The Dog, Mediation and You

Ada Hasloecher

Ada Hasloecher

When it comes to pets, I take this very seriously with my couples. People often get quite emotional about them for all the reasons we pet owners know. The notion that one spouse has to leave his or her pet behind because they may be moving into a rental apartment or condo where pets are not permitted can be very upsetting. In many cases, more discourse centers around the family pet than around the division of household property (furniture, etc.) or even marital financial assets!

When your world is falling apart, the comfort that only your animal can give you – that unconditional love – can be everything. Read the rest of Ada’s article to learn how she helps couples develop plans for taking care of family pets after divorce.

I am ready for divorce. Are you?

Jennifer Safian

Jennifer Safian

Sometimes I meet with couples where one spouse is ready to separate and move on while the other is still hoping for reconciliation. Here are some of the comments that often come up when they enter my office and are not yet in agreement about commencing a separation conversation.

Spouse #1: “My spouse wants to call it quits, but I feel that we have not given ourselves enough of a chance to work things out. I am not ready for a divorce.”

Spouse #2: “I am convinced that the best thing for our family is that we get a divorce, but my spouse keeps ignoring my request and snapping at me.”

Read the rest of Jennifer’s article to learn more about the rationales for each of these positions and how a neutral third-party can help such couples move forward.

Fear and Anger – Are They Kissing Cousins?

David Louis

David Louis

For many, the ending of a marriage is filled with a range of emotions that may be as broad as the menu at a good diner. In my divorce mediation and collaborative divorce practice, I observe this variety of feelings by one or both spouses.

Most often, I see fear and anger.

A typical client consultation will include this statement, “I/We have never done this (divorced) before.” For the unwilling spouse, whose world has been rocked, a lifetime commitment to a marriage is on the verge of dissolving. For both spouses, there is often an underlying current of uncertainty.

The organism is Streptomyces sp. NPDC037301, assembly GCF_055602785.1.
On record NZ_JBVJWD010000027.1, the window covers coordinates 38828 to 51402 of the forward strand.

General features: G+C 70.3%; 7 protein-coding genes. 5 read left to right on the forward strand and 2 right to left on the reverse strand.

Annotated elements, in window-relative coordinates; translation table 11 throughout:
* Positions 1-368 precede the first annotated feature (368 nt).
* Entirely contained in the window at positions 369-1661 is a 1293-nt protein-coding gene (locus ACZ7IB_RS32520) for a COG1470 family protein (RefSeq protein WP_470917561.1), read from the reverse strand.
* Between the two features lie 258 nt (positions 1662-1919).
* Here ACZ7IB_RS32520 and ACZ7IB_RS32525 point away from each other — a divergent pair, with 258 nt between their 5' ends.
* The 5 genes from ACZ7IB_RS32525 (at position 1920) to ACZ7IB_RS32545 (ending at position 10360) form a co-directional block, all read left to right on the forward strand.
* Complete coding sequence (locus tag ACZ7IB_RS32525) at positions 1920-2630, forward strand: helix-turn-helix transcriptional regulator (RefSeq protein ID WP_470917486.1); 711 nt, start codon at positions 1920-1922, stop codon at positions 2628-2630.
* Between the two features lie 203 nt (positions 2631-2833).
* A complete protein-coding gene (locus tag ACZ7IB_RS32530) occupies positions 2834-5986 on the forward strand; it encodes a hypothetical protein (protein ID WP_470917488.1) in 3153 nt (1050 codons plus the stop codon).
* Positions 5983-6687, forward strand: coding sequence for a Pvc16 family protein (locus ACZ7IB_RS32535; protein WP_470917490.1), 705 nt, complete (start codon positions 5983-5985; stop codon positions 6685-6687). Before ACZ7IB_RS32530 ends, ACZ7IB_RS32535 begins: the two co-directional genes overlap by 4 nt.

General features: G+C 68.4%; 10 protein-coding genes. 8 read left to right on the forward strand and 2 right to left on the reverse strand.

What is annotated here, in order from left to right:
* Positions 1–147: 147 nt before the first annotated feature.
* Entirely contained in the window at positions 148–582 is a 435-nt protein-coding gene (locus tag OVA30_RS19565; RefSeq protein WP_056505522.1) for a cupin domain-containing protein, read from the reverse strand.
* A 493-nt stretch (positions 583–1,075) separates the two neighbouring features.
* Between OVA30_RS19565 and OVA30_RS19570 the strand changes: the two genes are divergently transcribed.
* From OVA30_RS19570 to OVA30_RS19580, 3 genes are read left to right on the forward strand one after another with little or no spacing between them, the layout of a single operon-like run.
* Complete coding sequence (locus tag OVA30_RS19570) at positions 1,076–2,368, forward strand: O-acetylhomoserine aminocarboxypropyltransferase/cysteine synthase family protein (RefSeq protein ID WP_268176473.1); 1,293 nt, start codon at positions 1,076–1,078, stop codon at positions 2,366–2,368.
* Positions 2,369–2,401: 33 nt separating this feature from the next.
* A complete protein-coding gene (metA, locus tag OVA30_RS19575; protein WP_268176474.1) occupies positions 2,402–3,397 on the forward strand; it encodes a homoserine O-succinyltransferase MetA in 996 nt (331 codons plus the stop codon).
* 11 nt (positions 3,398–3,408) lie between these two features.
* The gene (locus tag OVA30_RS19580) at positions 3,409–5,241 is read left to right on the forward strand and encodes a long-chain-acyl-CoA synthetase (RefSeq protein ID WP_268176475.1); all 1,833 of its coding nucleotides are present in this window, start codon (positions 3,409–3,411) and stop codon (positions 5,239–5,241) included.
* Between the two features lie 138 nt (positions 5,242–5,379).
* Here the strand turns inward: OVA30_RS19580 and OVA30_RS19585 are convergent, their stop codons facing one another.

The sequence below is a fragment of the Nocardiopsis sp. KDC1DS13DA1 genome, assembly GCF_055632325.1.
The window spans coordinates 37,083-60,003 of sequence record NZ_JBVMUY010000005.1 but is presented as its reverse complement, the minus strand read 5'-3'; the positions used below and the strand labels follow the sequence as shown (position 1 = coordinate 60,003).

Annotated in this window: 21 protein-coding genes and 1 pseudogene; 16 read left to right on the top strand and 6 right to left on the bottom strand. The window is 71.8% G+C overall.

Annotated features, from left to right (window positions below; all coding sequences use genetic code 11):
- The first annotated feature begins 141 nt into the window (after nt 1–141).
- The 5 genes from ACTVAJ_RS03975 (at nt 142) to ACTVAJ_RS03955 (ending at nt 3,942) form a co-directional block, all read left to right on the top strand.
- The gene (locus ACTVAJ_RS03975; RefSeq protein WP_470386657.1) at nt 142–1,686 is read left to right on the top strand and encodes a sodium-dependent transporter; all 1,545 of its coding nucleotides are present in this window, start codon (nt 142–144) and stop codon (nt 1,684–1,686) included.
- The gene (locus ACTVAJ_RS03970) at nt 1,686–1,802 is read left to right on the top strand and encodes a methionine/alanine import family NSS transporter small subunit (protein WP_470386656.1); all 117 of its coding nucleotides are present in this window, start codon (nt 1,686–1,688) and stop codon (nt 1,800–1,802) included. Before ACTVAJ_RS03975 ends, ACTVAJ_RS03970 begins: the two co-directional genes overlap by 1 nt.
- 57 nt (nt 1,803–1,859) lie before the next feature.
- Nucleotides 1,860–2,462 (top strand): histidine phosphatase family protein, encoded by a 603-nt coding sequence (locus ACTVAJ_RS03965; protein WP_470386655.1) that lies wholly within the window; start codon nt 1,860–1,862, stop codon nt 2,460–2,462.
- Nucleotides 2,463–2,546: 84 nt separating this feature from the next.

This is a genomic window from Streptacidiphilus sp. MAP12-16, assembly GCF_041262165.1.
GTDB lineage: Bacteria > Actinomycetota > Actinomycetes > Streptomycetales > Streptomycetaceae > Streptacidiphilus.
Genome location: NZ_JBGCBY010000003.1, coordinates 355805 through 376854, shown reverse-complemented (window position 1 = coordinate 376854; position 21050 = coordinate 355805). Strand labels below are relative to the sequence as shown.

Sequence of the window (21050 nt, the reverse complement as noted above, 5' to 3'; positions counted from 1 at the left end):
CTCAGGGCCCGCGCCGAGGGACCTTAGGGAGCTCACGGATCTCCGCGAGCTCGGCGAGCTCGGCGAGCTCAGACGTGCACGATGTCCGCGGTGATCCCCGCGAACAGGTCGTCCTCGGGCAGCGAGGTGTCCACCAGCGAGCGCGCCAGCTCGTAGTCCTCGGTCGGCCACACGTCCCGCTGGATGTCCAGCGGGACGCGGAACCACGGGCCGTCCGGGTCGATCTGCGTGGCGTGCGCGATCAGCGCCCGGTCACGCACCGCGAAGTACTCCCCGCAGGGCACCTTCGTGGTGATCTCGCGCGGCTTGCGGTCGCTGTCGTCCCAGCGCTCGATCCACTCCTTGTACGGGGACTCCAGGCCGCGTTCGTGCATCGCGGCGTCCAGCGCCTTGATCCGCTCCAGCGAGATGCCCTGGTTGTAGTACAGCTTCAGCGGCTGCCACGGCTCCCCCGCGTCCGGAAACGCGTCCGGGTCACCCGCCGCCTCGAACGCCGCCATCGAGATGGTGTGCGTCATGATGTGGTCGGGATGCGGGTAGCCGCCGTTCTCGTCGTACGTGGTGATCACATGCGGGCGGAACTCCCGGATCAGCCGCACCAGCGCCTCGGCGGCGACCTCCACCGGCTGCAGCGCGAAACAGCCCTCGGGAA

Read the rest of David’s article to learn how reducing uncertainty can reduce fear and anger.

Integrated Team Mediation: What Is It and How Can It Benefit You?

Susan Ingram

Susan Ingram

For family and divorce mediation to be done as effectively as possible, I believe an integrated team approach must be utilized. I use the term “Integrated Team Mediation” to describe this approach. So what do I mean by this?

First let me explain some basics: At the core of the team is the couple who has come to me to facilitate their discussions, and of course myself, their mediator/attorney. Sometimes a couple’s circumstances are quite straightforward, and they already have all the information they need to make their decisions. For instance, I’ve had couples who don’t have children, have a short-term marriage and have few resources to divvy up. In those instances, typically there is no need to bring in outside professionals.

More likely, though, the couple’s circumstances are not so simple. They may need the help of other professionals to work out serious issues with children, finances, businesses and more. Read the rest of Susan’s article to learn how other experts may be called upon for their expertise in the Integrated Team Mediation approach.

 

 

When Parents Argue in Front of their Children

Don Sinkov

Don Sinkov

A recent client had an issue regarding his wife’s elderly mother. They were looking for a place for her to live.

The husband had very graciously said:

“You know, it’s fine with me. She can come live with us. I know she’s your mom, and I’m sure you have very strong feelings for her and feel very close to her. So, it’s fine if she comes to live with us.”

Surprisingly the wife said, “Absolutely not. She’ll never live with me.”

Find out why by reading the rest of Don’s article.

Child Support Standards Act: The Basics

Clare Piro

Clare Piro

I remember when the Child Support Standards Act (“CSSA”) was adopted in New York in 1989. It was a radical departure from how child support had been determined in the past, and not all matrimonial attorneys welcomed it with open arms. There were many predictions of disastrous results, but the statute soon came to be accepted.

Read the rest of Clare’s article to learn how CSSA works, how income is calculated and more.

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